First of her genre – Paula Modersohn-Becker
Artblog welcomes new writer Martha Kearns, who adds to our holiday reading list a study of Paula Modersohn-Becker, a radical but understudied artist of the early 20th century. – Artblog Editor


Paula Modersohn-Becker: The First Modern Woman Artist, by Diane Radycki (New Haven: Yale University Press, 2013).

All great art challenges our perception, the way we see. When a great work is representational, of the human body, it also changes the perception we have of our own. German painter Paula Modersohn-Becker (1876-1907) was the first to paint 1) nude self-portraits by a woman, 2) nude mother and child portraits, 3) and a large number of nudes of children and adolescents, both boys and girls. Some of the above have full frontality, also groundbreaking. What is artistically unique about Modersohn-Becker is that she paints the figure on its terms, showing its presence with the dignity of its own beauty. Why don’t we know about Paula Modersohn-Becker? The book reveals she showed her work but a few times while she was alive, she died young at age 31, and the modernist style and nudes, made in the last year of her life, 1906, were a shock when discovered. No one quite knew what to make of her work. “Greatness” an early critic said; in the same decade of 1910s another said “odd.” This book is the first in English to give a definitive account of her life, exhibition and critical history, and art historical assessment.

In art history the common practice is to treat the subject chronologically. Radycki breaks the mold here. The structure of the book is unconventional, beginning with the painter’s biography and then breaking away to consider the critical and popular reception of her work, including her diaries and letters, finally rejoining the artist in the fire of her originality in the year before her death due to complications from childbirth. It’s unusual, but it works. Each section is a beautiful set piece. In treating the life, Radycki does a particularly good job showing the interplay of relationships and friends important to the painter’s growth. One friend was the poet Rainer Maria Rilke–famous now, but then a poet whose words inspired her own work. Rilke was a necessary presence then, and as historians now mark it, “as Manet with Baudelaire, as Picasso with Apollinaire, as Modersohn-Becker with Rilke.”

Paula Modersohn-Becker, “Self-Portrait, Age 30, 6th Wedding Day,” 1906. Image used courtesy of Yale University Press.
Paula Modersohn-Becker, “Self-Portrait, Age 30, 6th Wedding Day,” 1906. Image used courtesy of Yale University Press.

“Self-Portrait, Age 30, 6th Wedding Day” (1906) is the first full-figure nude self-portrait by a woman in western art. The painter gazes directly at us without guile. The round oval of her necklace echoes her round stomach, which gives the illusion of pregnancy, but the painter is not pregnant. The figure itself, like many of van Gogh’s portraits, has no middle ground, only a decorative background. Modersohn-Becker’s self portrait offers a number of pioneering changes in the way we perceive the female body. The female nude, in the western tradition, was painted for the male to see, and the purpose was to entice his sexual desire or appreciation of the figure before him as an object of his sexual desire. Modersohn-Becker breaks that tradition, and, amazingly, it’s the first painting to do so. Her gaze seems to ask us to join the painter’s frank appraisal of her body, and thus herself. Although she was born in the Victorian age, in trips to Paris beginning in 1900, she began to see and paint the nude figure. Nude models who were children or adolescents were common among painters. Her motivation for portraying herself nude was to challenge herself to find and achieve her own visual language.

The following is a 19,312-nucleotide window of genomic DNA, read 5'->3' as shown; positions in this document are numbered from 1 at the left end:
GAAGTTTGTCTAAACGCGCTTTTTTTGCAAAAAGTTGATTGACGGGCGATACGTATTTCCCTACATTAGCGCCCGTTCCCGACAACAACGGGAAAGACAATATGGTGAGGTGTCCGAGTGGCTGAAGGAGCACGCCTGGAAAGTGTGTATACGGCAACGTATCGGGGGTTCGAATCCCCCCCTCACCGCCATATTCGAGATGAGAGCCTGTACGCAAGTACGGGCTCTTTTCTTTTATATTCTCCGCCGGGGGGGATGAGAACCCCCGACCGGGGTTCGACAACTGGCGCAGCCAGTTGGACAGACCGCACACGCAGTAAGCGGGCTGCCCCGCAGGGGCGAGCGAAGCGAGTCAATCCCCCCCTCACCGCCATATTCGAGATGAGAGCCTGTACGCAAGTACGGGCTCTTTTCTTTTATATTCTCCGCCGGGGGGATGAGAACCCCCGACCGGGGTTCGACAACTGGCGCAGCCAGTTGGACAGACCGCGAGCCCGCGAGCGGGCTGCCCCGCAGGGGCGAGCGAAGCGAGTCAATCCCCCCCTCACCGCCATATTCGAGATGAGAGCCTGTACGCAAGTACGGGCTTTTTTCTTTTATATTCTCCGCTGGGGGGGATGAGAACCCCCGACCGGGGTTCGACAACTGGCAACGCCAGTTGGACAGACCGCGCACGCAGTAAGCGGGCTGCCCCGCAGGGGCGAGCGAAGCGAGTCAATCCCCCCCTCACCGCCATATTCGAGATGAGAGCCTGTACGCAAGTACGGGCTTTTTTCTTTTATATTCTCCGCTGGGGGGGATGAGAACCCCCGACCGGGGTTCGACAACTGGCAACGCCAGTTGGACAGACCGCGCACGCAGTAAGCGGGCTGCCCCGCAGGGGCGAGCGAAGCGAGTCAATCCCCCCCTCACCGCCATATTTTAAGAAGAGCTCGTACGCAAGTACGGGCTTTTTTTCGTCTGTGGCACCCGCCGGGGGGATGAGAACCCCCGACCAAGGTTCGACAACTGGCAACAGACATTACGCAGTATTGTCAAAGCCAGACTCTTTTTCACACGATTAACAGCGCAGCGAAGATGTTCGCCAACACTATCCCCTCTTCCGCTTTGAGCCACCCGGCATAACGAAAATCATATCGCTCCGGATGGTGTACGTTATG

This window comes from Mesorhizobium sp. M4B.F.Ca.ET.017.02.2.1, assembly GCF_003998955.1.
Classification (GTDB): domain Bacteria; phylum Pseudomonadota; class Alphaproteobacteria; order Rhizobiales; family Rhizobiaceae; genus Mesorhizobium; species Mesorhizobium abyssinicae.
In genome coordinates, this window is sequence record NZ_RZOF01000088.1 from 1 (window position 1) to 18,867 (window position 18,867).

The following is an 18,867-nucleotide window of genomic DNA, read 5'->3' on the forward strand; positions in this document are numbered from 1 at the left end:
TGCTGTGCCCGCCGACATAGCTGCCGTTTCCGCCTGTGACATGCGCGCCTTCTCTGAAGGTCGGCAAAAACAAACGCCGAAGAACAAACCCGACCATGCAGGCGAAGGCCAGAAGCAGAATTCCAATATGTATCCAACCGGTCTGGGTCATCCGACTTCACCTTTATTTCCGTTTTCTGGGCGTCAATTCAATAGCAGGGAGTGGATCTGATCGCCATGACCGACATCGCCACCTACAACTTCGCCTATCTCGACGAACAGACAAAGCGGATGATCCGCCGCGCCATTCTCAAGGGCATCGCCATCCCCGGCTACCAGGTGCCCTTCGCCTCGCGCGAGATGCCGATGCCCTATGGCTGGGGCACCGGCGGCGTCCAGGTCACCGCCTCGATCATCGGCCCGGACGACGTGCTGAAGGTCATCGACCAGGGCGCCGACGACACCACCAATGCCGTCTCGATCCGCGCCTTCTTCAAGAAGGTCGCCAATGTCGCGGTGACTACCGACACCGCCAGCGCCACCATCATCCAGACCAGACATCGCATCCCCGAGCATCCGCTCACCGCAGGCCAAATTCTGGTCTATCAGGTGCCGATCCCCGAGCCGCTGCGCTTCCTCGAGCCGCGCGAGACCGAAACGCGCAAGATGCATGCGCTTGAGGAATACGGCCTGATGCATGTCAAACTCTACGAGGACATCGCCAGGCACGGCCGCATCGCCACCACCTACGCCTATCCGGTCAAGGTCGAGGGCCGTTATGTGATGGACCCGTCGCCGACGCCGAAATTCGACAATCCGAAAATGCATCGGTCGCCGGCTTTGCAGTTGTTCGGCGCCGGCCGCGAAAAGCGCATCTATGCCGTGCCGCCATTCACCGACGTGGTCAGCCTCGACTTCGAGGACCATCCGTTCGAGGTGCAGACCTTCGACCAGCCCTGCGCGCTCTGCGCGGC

Paula Modersohn-Becker, “Self-Portrait, Nude with Amber Necklace, Half-Length II,” 1906. Image used courtesy of Yale University Press.
Paula Modersohn-Becker, “Self-Portrait, Nude with Amber Necklace, Half-Length II,” 1906. Image used courtesy of Yale University Press.

This work was not exhibited or critically known until decades after her death in 1907. The painting that did receive early critical attention was “Self-Portrait, Nude with Amber Necklace, Half-Length II” (1906). “Beauty and Greatness” was the response of one critic when he saw this within a decade of her death. She holds up a tiny pink flower in each hand, and three flowers crown her hair. The piece has a charming decorative quality, and at the same time, she appears more symbol than self, a woman whose presence embodies her own beauty, whole in her own physical being.

Contemporary artist Jenny Holzer gets this. So does photographer Rineke Dijkstra, included in the book with nude photos of herself with child. Holzer, inspired when young, was able to pay full homage in 2005 with a permanent LED installation, “For Paula Modersohn-Becker” set in the stairwell of the Paula Modersohn-Becker Museum, Bremen.

This is an important book. I believe it is a great one. It’s the first in English to tell of Paula Modersohn-Becker’s life and work as a painter. It establishes, with pioneering research, her justifiable place in art history as the first Modern woman painter, and it lays the groundwork for the inspiration she has provided to the women artists who came after her.

Martha Kearns is the author of Käthe Kollwitz: Woman and Artist, the definitive biography of the graphic artist and sculptor in English.


painting, Paula Modersohn-Becker, philadelphia


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